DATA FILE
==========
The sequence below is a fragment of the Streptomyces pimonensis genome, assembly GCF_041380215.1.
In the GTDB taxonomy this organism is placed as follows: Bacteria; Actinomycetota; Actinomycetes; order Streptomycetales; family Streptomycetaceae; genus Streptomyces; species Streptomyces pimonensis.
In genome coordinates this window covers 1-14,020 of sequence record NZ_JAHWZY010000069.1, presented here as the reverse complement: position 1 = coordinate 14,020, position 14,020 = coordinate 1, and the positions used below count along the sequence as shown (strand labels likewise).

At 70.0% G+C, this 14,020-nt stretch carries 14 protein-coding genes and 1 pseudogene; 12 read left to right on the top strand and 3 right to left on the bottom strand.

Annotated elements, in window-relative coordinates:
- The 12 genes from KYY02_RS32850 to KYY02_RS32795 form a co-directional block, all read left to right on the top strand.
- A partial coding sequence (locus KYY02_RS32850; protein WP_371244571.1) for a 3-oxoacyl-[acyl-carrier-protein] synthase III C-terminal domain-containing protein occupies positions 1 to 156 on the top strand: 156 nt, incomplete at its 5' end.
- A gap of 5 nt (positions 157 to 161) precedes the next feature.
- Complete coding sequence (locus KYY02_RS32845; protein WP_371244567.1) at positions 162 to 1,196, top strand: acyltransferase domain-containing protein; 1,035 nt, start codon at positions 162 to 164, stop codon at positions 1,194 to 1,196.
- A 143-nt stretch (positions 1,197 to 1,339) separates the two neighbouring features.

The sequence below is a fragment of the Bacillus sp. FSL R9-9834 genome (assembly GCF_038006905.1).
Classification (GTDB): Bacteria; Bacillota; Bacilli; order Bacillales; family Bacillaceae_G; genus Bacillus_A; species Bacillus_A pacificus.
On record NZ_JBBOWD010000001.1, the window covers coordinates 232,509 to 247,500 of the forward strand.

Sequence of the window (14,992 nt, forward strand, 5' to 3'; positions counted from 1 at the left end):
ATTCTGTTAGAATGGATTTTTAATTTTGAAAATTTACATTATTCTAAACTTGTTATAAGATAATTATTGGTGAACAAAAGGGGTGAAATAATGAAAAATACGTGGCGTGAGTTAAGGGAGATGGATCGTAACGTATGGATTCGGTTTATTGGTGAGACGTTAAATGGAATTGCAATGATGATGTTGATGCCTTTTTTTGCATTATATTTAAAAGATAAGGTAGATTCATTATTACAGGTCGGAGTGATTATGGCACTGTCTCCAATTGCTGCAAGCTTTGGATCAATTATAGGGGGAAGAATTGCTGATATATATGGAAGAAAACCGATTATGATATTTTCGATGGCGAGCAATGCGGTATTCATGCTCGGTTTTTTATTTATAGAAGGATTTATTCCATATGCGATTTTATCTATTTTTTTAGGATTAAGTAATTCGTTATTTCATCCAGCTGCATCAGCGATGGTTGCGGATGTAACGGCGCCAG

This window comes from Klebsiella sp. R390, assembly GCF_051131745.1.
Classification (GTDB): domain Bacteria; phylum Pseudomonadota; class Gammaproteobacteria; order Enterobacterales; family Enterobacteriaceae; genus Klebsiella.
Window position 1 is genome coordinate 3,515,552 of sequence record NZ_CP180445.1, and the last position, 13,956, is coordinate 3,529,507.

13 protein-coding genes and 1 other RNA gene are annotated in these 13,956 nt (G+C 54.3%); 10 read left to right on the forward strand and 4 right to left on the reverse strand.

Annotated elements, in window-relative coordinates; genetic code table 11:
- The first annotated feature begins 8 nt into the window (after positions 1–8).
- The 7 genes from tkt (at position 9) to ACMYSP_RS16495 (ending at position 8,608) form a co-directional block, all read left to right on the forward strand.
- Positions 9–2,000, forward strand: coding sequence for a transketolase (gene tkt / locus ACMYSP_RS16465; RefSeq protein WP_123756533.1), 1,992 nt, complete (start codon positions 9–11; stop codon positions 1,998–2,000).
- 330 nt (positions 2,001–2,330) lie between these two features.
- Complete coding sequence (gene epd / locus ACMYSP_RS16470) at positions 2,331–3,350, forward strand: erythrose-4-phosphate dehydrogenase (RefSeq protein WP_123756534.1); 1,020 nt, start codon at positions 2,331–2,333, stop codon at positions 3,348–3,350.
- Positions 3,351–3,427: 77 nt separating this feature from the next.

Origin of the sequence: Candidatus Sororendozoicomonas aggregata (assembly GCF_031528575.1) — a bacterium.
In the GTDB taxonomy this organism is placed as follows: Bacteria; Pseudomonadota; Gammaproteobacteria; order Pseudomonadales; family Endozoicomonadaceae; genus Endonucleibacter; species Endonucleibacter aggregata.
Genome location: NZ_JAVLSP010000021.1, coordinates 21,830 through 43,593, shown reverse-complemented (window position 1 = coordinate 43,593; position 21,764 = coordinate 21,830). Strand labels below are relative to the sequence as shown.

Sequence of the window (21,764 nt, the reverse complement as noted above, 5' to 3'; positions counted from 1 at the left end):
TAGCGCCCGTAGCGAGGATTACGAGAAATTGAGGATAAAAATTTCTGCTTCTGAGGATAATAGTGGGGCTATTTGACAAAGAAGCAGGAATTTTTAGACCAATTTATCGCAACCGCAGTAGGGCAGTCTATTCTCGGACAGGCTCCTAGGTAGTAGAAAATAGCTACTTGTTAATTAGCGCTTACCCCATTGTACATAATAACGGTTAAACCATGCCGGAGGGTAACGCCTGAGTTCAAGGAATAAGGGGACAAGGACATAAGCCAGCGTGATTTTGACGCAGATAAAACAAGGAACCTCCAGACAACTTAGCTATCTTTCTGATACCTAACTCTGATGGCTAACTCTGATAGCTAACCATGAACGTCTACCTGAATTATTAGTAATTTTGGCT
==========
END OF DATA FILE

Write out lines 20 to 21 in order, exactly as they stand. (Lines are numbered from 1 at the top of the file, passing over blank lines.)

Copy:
Annotated elements, in window-relative coordinates; genetic code table 11:
- The first annotated feature begins 8 nt into the window (after positions 1–8).